Untitled Document

Even the Sparrow

Every year in the spring my husband Jim and I move from our dining room to sit in our improvised breakfast room on the back porch—a smaller, sunnier, and more intimate setting where we can enjoy a view of our backyard. Though there is much to enjoy in a new spring garden, I have especially enjoyed watching the birds. Among them are noisy blue jays, red-breasted robins, large and aggressive grackles, cooing mourning doves, and even an impressive hawk. The sparrows, this year, though, have been my favorite.

Based on the informative bird cards that I gave Jim for his birthday, and the use of a pair of binoculars to see the birds up close, I think we have house sparrows, the most common and widespread bird in our country. They are small, the female especially drab, and they have a monotonous chirp. They are sociable and like to beg for food in parks and parking lots. I have happily been able to observe the domestic life of some of these common house sparrows, seemingly so appropriately named.

The sparrows lead an active and generally quiet life in our little garden. The previous spring, an enterprising and industrious pair of robins had built a nest atop a small lamp fixture attached to the side of the garage. We left it up to see if another bird would repurpose it, and sure enough, the practical sparrow saw an opportunity to build an upward addition to the nest to suit its needs. It took many days to add on to the nest, and they added so much foraged material that the end result was more like a cave with a very small opening at the top. Jim reminded me of the beautiful verse in Psalm 84: “Even the sparrow finds a home, and the swallow a nest for herself, where she may lay her young, at your altars, O Lord of hosts, my King and my God” (v. 3).


Patricia Kushiner is a retired long-time staff member of the Fellowship of St. James. She and her husband, Jim, have six children and sixteen grandchildren. They attend All Saints Antiochian Orthodox Church in Chicago, Illinois.

Print &
Online Subscription

Get six issues (one year) of Touchstone PLUS full online access including pdf downloads for only $39.95. That's only $3.34 per month!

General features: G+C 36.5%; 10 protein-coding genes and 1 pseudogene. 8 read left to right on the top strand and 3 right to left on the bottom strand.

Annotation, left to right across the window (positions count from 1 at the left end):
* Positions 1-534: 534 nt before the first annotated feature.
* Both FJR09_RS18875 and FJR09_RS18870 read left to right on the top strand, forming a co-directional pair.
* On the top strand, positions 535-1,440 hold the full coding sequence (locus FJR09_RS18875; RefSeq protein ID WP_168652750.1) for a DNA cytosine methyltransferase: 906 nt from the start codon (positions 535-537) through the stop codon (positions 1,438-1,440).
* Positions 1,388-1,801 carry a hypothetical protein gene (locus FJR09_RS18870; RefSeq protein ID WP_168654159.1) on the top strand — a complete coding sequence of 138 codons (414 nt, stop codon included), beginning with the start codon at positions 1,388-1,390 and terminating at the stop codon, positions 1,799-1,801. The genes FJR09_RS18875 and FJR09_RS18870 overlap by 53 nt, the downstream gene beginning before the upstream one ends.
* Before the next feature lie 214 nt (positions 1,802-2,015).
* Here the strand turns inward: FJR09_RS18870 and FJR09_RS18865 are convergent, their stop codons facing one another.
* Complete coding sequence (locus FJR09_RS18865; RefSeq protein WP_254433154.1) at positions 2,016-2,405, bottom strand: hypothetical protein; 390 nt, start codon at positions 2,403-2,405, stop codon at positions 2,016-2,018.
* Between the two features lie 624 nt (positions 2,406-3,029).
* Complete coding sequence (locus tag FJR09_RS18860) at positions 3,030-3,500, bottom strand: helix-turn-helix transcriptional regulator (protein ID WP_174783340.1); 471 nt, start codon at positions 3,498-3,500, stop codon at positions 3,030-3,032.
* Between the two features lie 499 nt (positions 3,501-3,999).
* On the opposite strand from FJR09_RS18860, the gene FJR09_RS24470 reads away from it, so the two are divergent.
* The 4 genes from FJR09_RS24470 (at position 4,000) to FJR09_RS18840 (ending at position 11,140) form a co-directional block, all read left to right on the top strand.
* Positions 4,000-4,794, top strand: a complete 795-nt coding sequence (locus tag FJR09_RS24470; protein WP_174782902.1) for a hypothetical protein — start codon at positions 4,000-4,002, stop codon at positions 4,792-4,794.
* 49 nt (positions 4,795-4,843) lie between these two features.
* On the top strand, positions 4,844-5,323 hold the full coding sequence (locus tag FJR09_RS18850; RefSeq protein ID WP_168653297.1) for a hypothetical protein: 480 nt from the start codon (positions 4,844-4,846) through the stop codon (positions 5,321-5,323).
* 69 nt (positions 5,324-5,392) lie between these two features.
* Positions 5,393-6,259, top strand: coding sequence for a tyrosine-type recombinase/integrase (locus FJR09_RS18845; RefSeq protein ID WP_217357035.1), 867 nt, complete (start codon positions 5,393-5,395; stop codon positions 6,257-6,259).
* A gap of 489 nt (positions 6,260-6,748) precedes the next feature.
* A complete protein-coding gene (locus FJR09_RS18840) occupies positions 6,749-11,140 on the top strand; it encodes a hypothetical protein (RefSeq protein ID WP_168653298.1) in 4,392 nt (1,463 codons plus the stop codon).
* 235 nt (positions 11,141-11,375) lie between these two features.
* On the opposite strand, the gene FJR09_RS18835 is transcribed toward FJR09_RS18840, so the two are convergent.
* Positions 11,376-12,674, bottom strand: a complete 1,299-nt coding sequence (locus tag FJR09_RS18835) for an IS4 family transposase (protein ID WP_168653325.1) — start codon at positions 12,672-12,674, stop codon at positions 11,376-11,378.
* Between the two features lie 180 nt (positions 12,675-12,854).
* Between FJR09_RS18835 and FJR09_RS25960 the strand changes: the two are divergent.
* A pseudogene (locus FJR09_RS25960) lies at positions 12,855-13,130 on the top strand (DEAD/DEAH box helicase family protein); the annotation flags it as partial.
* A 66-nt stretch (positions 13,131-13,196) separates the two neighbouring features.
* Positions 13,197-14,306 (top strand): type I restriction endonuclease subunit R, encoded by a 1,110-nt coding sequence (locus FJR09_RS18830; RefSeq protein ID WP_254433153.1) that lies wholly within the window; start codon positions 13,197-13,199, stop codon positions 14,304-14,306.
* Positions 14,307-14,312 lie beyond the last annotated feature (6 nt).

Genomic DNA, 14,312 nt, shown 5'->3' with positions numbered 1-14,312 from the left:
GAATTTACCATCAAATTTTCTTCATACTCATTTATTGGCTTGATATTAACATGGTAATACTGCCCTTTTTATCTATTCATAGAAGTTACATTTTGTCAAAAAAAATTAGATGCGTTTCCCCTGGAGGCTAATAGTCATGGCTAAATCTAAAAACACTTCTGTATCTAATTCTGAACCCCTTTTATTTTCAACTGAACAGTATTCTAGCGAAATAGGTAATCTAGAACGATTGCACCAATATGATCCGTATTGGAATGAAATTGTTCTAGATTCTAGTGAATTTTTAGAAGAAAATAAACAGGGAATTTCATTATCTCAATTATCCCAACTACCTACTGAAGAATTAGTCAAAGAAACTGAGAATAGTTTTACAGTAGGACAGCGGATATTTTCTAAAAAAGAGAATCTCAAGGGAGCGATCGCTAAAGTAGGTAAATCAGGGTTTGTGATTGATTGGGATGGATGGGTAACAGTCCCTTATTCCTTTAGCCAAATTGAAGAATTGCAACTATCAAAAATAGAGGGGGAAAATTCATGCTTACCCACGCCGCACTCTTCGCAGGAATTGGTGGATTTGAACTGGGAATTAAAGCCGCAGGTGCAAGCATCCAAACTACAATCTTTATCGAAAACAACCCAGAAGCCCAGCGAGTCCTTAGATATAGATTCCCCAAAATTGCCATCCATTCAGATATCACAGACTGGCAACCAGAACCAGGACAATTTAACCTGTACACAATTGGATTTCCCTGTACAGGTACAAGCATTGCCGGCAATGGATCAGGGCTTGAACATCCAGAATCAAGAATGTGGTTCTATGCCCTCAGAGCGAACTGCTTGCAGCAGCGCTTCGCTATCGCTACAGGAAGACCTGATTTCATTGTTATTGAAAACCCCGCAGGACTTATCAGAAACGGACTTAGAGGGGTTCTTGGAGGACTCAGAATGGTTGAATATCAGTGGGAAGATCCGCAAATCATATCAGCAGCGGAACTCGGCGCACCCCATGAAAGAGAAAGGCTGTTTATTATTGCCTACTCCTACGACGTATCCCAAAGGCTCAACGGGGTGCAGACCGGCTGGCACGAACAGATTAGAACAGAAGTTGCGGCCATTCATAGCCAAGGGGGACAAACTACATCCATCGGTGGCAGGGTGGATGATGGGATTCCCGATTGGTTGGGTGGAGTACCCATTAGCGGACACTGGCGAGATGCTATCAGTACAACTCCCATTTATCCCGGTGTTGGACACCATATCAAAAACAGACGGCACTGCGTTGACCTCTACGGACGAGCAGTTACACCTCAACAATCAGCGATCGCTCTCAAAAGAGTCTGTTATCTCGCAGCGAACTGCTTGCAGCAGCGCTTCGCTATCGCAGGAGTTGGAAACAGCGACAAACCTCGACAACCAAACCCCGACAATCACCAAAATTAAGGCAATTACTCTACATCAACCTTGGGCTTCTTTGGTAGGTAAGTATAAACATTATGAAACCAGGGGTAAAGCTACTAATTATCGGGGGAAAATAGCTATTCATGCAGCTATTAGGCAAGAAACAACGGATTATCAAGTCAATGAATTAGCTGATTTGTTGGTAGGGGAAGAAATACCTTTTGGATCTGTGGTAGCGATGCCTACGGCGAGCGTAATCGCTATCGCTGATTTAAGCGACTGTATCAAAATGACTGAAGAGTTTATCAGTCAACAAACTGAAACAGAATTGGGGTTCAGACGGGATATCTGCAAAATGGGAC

Get a one-year full-access subscription to the Touchstone online archives for only $19.95. That's only $1.66 per month!

bulk subscriptions

Order Touchstone subscriptions in bulk and save $10 per sub! Each subscription includes 6 issues of Touchstone plus full online access to touchstonemag.com—including archives, videos, and pdf downloads of recent issues for only $29.95 each! Great for churches or study groups.

Transactions will be processed on a secure server.

more on family from the online archives

32.1—January/February 2019

The Life of Sean

on Down Syndrome & the Lives That Matter by David F. Watson

31.1—January/February 2018

In Defense of Prudery

The Wisdom of the Victorian Quest for Innocence by David Sandifer

33.2—March/April 2020

Christian Pro-Family Governments?

Old & New Lessons from Europe by Allan C. Carlson

more from the online archives

18.8—October 2005

Vanishing Sea of Faith

European Islam & the Doubtful Future of Christian Europe by William Murchison

31.2—March/April 2018

Watchful Dragons

Neil Gaiman’s Brush with Narnia Lingers by Russell D. Moore

18.10—December 2005

A Mighty Child

on an Apostle’s Encounter with the Son’s Children by Anthony Esolen

calling all readers

Please Donate

"There are magazines worth reading but few worth saving . . . Touchstone is just such a magazine."
—Alice von Hildebrand

"Here we do not concede one square millimeter of territory to falsehood, folly, contemporary sentimentality, or fashion. We speak the truth, and let God be our judge. . . . Touchstone is the one committedly Christian conservative journal."
—Anthony Esolen, Touchstone senior editor

Support Touchstone